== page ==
Lehmann’s champagne performance will never be forgotten

AS listeners to the Yorkshire Post’s weekly CricketTalk podcast will know, I was recently invited by my esteemed colleague and CricketTalk presenter Phil Harrison to pick the favourite match I have seen as a journalist.

Having been lucky enough to have covered the whole of the 2005 Ashes series for this newspaper, I cannot in all conscience look too far beyond the Edgbaston Test of that summer or the final Test at The Oval, when Michael Vaughan’s England won back the urn.

However, rather than boringly and predictably pick those two games, or any others from that halcyon summer, I opted instead for the most dramatic county match I have been fortunate to see.

Sign up to our daily newsletter

The i newsletter cut through the noise

Or, to be strictly accurate, the most dramatic cricket I have been fortunate to see within the context of a county match.

It took place on August 26, 2001, and is worthy of further reminiscence here, while there is a chance that plenty of you would have seen it, too.

There was certainly standing room only at Scarborough on that unforgettable Sunday afternoon as Yorkshire entertained Nottinghamshire in an old Norwich Union League First Division match.

However, it was not so much the lure of a one-day league game that drew the crowds to North Marine Road, but the fact that, two days earlier, Yorkshire had won the County Championship for the first time since 1968.

There was a celebratory mood in the air, the feeling of a club and a cricket ground in a mood to party.

And when it comes to partying, few were more skilled in that capacity than a certain Darren Lehmann, who promptly emerged from the pavilion – head still spinning from the champagne celebrations – to smash 191 from 103 balls, which remains the highest innings for Yorkshire in a one-day match.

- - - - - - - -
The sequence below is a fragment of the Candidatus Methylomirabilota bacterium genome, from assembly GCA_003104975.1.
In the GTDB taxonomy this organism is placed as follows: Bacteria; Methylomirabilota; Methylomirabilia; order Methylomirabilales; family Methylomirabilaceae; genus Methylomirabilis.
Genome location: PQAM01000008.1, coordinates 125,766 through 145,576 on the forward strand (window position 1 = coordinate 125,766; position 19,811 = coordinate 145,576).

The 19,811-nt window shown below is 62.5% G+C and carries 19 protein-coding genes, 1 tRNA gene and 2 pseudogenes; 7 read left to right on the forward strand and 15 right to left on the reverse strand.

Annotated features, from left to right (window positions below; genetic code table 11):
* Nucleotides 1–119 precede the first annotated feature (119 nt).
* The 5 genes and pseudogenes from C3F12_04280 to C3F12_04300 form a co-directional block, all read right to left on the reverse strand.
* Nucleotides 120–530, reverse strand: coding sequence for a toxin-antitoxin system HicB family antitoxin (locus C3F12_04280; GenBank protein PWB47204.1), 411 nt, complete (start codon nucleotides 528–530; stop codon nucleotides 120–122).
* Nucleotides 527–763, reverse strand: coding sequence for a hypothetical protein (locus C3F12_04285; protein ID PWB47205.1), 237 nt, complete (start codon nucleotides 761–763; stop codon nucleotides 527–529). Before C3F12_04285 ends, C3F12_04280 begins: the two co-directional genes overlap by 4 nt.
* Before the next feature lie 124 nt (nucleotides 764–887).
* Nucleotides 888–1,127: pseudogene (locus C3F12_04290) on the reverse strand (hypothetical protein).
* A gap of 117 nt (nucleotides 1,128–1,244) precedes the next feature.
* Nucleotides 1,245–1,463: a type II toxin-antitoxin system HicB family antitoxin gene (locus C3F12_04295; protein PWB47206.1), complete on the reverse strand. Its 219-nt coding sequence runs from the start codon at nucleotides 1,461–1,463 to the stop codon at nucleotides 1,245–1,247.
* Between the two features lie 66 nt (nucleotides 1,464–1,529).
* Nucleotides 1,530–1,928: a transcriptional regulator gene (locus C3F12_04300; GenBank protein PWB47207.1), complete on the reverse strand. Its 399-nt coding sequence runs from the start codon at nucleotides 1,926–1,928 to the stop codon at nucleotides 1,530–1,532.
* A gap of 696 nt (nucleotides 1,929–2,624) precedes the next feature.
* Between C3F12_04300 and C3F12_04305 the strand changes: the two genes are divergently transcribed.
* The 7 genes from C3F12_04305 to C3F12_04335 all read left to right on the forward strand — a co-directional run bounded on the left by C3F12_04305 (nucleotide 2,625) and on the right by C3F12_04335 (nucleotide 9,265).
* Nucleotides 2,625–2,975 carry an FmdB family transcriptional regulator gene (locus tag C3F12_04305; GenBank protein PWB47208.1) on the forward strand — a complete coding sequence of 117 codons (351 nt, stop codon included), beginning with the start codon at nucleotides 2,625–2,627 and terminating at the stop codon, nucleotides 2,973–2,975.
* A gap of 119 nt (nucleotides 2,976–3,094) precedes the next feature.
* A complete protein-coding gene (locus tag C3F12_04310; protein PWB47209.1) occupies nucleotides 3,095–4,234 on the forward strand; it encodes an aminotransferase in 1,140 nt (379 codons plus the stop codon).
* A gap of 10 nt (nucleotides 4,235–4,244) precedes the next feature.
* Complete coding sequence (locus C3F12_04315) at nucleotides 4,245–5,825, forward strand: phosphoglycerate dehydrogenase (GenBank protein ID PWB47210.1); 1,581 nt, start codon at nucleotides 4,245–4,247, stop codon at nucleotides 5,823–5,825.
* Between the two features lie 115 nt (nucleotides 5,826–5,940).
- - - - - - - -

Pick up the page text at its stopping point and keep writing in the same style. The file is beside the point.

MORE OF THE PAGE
When I say head still spinning, I was reliably informed some years later by one of Lehmann’s team-mates that day that the great man actually took a swig of some champagne that was still in his helmet before striding out to bat.

What followed was a champagne performance the like of which I never seen in any form of cricket – not even Twenty20 – as the Australian bludgeoned 20 fours and 11 sixes, one of which nearly took my head off as I queued for a cup of tea on the popular bank.

It was Twenty20 cricket before Twenty20 had even come to England, one of those “I was there” days more normally associated with such thrilling events as the 2005 Ashes.

I remember it, too, for being the first match I ever covered in Yorkshire. At the time, I was working for the Nottingham Evening Post, covering Nottinghamshire home and away, and I remember talking afterwards to Clive Rice, the then-Nottinghamshire director of cricket, and remembering how even the unflappable South African, who had seen it all over the years, seemed utterly stunned by Lehmann’s display.

A quick shufty at the scorecard reminds me that it was Kevin Pietersen – then in his first season in English cricket – who got Lehmann out, caught, if memory serves, on the long-on boundary at the Trafalgar Square end.

Lehmann was actually dismissed some time before the end as Yorkshire scored 352-6 from their 45 overs, still their highest one-day league total.

In reply, Pietersen managed only five as Nottinghamshire were ejected for 173, Lehmann chipping in with two wickets and a catch.

Yorkshire won by a whopping 179 runs on a day when Lehmann left memories to last for a lifetime.